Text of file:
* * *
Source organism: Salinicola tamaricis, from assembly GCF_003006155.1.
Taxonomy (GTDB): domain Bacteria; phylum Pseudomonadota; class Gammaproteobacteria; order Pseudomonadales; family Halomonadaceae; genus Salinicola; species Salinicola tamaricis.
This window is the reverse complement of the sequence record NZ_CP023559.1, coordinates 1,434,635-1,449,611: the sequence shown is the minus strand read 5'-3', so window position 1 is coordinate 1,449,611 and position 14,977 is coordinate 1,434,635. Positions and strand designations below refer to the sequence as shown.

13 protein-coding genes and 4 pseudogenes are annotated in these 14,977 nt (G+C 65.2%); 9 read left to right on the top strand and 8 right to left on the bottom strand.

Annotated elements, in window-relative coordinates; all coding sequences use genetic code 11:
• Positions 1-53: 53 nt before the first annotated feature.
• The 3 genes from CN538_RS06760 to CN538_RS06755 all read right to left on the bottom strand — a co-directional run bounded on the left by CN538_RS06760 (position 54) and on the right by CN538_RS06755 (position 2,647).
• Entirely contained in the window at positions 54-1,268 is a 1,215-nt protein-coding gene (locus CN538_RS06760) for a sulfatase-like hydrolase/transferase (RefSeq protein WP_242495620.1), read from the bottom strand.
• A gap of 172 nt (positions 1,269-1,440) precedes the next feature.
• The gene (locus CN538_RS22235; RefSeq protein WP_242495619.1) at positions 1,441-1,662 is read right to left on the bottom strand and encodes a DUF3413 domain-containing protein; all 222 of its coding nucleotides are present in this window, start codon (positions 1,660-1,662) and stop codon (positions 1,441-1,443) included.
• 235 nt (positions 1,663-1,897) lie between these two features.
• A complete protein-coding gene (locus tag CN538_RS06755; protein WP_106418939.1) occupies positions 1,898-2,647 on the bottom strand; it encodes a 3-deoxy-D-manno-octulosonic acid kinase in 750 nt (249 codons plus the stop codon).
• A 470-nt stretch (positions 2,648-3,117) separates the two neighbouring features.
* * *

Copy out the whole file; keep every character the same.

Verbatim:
Source organism: Salinicola tamaricis, from assembly GCF_003006155.1.
Taxonomy (GTDB): domain Bacteria; phylum Pseudomonadota; class Gammaproteobacteria; order Pseudomonadales; family Halomonadaceae; genus Salinicola; species Salinicola tamaricis.
This window is the reverse complement of the sequence record NZ_CP023559.1, coordinates 1,434,635-1,449,611: the sequence shown is the minus strand read 5'-3', so window position 1 is coordinate 1,449,611 and position 14,977 is coordinate 1,434,635. Positions and strand designations below refer to the sequence as shown.

13 protein-coding genes and 4 pseudogenes are annotated in these 14,977 nt (G+C 65.2%); 9 read left to right on the top strand and 8 right to left on the bottom strand.

Annotated elements, in window-relative coordinates; all coding sequences use genetic code 11:
• Positions 1-53: 53 nt before the first annotated feature.
• The 3 genes from CN538_RS06760 to CN538_RS06755 all read right to left on the bottom strand — a co-directional run bounded on the left by CN538_RS06760 (position 54) and on the right by CN538_RS06755 (position 2,647).
• Entirely contained in the window at positions 54-1,268 is a 1,215-nt protein-coding gene (locus CN538_RS06760) for a sulfatase-like hydrolase/transferase (RefSeq protein WP_242495620.1), read from the bottom strand.
• A gap of 172 nt (positions 1,269-1,440) precedes the next feature.
• The gene (locus CN538_RS22235; RefSeq protein WP_242495619.1) at positions 1,441-1,662 is read right to left on the bottom strand and encodes a DUF3413 domain-containing protein; all 222 of its coding nucleotides are present in this window, start codon (positions 1,660-1,662) and stop codon (positions 1,441-1,443) included.
• 235 nt (positions 1,663-1,897) lie between these two features.
• A complete protein-coding gene (locus tag CN538_RS06755; protein WP_106418939.1) occupies positions 1,898-2,647 on the bottom strand; it encodes a 3-deoxy-D-manno-octulosonic acid kinase in 750 nt (249 codons plus the stop codon).
• A 470-nt stretch (positions 2,648-3,117) separates the two neighbouring features.